I'd like some suggestions for good reading materials on the Keldysh formalism in a condensed matter context. I'm familiar with the imaginary time, coherent state, and path integral formalisms, but lately I've been seeing Keldysh more and more in papers. My understanding is that it is superior to the imaginary time formalism at least in that one can evaluate non-equilibrium expectations.
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I am somewhat biased towards condensed matter physics, even though the subject extends also to fields such as cosmology and QCD.
In the context of condensed matter physics I recommend the following books (even though various techniques also apply outside this regime):
There's also chapter 18 in Kleinert which I find a nice read. This book is huge though and treats a lot of other topics. Still, if you go through Rammer then this chapter by Kleinert nicely summarizes everything without dropping too many details. The newest edition of Altland and Simons has two chapters on classical and quantum systems out of equilibrium, but I was fairly disappointed with their treatment considering the rest of the book is fantastic.
As for quantum transport, where this formalism is frequently employed, I can recommend Di Ventra as an undergrad-level introductory book and this book by Datta for some other interesting topics. Weiss is excellent for dissipative (open) systems, although this field opens up a whole new can of worms so you might want to avoid at first.
Other sources not in book form:
For researchers who study condensed matter physics (i.e. low-energy physics), it might be helpful to read following books and articles.
H. Haug and A. P. Jauho: Quantum Kinetics in Transport and Optics of Semiconductors (Springer, New York, 2007).
J. Rammer, Quantum Field Theory of Non-equilibrium States, (Cambridge University Press, 2011).
The above articles will be reliable and readable. On top of them, one can learn important details from the sophisticated manuscripts by Alex Kamenev:
A. Kamenev: Field Theory of Non-Equilibrium Systems, (Cambridge University Press, 2011, arXiv:0412296).
Although (as far as I know) I have listed the relevant articles, I guess I have missed a lot of other important papers. Please forgive me if I have. I hope my contribution helps someone to learn Keldysh formalism.
Last, let me remark the points of Keldysh formalism which I have learned by the above articles; thanks to the Schwinger-Keldysh closed time path, the Schwinger-Keldysh formalism (i.e. closed time path formalism or the real-time formalism) is not based on the assumption usually called the Gell-Mann and Low theorem (i.e. the adiabatic theorem).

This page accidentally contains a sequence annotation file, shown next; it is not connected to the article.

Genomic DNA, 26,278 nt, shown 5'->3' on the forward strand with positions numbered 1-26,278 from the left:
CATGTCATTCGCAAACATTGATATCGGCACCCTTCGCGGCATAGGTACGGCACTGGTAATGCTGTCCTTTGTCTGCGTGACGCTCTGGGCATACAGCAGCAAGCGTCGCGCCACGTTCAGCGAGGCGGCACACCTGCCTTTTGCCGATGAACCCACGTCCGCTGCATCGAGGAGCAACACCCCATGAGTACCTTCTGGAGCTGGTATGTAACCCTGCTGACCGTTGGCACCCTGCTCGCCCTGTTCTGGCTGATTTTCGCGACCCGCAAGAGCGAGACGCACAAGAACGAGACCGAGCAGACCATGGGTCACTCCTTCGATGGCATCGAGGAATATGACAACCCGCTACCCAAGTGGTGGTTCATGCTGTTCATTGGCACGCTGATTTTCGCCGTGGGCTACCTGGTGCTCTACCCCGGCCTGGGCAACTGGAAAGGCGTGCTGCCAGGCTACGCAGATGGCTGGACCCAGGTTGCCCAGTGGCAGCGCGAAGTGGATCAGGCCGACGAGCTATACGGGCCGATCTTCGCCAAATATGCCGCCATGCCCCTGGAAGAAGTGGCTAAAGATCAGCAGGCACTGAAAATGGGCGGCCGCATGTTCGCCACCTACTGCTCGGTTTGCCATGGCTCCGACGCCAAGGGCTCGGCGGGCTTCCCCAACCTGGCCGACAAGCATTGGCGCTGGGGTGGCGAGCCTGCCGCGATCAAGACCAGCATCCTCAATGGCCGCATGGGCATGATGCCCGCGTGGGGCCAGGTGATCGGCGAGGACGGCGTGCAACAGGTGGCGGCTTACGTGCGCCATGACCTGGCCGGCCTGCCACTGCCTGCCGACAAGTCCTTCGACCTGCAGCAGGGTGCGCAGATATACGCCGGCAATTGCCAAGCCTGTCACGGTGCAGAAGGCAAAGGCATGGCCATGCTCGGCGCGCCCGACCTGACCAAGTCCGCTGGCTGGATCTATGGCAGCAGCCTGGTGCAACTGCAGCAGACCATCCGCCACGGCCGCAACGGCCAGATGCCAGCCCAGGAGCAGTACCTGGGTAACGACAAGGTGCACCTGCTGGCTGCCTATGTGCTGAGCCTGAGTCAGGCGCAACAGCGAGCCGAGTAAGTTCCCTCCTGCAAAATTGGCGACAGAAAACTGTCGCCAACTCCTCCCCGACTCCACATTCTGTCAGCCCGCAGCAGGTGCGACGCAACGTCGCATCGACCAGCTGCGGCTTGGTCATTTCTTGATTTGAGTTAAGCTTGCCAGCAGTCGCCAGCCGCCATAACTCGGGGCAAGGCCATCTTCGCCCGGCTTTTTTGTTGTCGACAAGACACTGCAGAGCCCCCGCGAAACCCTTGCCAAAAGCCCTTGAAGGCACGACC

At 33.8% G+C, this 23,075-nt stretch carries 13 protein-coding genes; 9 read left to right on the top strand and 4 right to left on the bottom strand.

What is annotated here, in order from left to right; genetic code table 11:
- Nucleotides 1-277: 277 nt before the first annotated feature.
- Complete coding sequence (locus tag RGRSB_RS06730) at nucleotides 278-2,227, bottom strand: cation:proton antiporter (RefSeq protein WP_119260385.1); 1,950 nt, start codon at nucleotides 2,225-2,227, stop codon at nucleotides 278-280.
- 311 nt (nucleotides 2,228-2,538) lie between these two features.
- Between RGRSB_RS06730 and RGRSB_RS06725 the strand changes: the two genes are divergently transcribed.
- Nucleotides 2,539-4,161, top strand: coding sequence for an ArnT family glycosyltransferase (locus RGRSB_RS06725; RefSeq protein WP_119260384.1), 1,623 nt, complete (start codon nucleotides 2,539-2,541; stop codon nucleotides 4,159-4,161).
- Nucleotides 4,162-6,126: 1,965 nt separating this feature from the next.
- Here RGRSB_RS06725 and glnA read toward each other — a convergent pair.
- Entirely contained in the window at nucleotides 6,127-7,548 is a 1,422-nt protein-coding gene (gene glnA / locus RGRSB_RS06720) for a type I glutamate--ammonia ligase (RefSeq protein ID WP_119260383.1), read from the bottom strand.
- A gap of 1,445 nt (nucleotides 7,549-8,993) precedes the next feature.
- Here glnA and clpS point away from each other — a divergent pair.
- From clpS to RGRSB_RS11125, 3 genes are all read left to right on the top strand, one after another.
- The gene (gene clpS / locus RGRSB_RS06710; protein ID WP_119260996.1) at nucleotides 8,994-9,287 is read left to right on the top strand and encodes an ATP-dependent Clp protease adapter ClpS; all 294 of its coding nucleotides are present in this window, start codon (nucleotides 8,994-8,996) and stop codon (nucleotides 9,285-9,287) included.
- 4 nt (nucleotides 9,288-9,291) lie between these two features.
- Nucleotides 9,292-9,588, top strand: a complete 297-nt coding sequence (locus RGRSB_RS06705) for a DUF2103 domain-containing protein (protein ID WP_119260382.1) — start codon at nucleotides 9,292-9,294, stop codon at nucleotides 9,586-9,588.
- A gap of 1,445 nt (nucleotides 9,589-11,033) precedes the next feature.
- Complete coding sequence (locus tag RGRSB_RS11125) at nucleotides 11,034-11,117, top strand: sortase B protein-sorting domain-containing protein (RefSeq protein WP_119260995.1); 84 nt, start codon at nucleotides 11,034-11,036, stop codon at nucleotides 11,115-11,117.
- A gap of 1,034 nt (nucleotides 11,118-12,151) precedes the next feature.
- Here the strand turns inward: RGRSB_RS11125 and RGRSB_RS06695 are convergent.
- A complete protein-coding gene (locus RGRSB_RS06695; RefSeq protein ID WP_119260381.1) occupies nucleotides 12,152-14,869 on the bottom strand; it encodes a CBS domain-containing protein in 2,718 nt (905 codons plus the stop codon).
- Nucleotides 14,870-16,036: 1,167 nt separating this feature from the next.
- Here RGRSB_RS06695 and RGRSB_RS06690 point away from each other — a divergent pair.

Therefore, within the perturbative theory via Schwinger-Keldysh (or contour-ordered) Green's functions, the formalism can deal with an arbitrary time-dependent Hamiltonian and treat the system out of the equilibrium. On top of this, this formalism is applicable to systems at finite temperature; the well-known Matsubara formalism (i.e. the imaginary-time formalism), which can also deal with thermodynamic average values, can be regarded as a simple corollary of the Schwinger-Keldysh formalism.
That is, the Schwinger-Keldysh formalism includes the Matsubara formalism and information about finite temperature is contained in the greater and lesser Green's functions. Consequently we can treat non-equilibrium phenomena at finite temperature thanks to the Schwinger-Keldysh formalism. This will be the strong point of the formalism.
This answer contains some additional resources that may be useful. Please note that answers which simply list resources but provide no details are strongly discouraged by the site's policy on resource recommendation questions. This answer is left here to contain additional links that do not yet have commentary.
J. Berges, Introduction to Nonequilibrium Quantum Field Theory, AIP Conf. Proc. 739 (2004), 3--62. hep-ph/0409233
W. Botermans and R. Malfliet, Quantum transport theory of nuclear matter, Physics Reports 198 (1990), 115--194.
E. Calzetta and B.L. Hu, Nonequilibrium quantum fields: Closed-time-path effective action, Wigner function, and Boltzmann equation, Phys. Dev. D 37 (1988), 2878--2900.
K. Chou, Z. Su, B. Hao, and L. Yu, Equilibrium and nonequilibrium formalisms made unified, Physics Reports 118 (1985), 1--131.
Yu. B. Ivanov, J. Knoll, and D. N. Voskresensky, Self-Consistent Approximations to Non-Equilibrium Many-Body Theory, Nucl. Phys. A 657 (1999), 413--445. hep-ph/9807351
Yu. B. Ivanov, J. Knoll, and D. N. Voskresensky, Resonance Transport and Kinetic Entropy, Nucl. Phys. A 672 (2000), 313--356. nucl-th/9905028
If it is still of interest, next to all the excellent suggestions above there is a book from 2013 which I found rather helpful as it makes some neat observations I could not find in other texts:
Nonequilibrium Many-Body Theory of Quantum Systems - Stefanucci and Leeuwen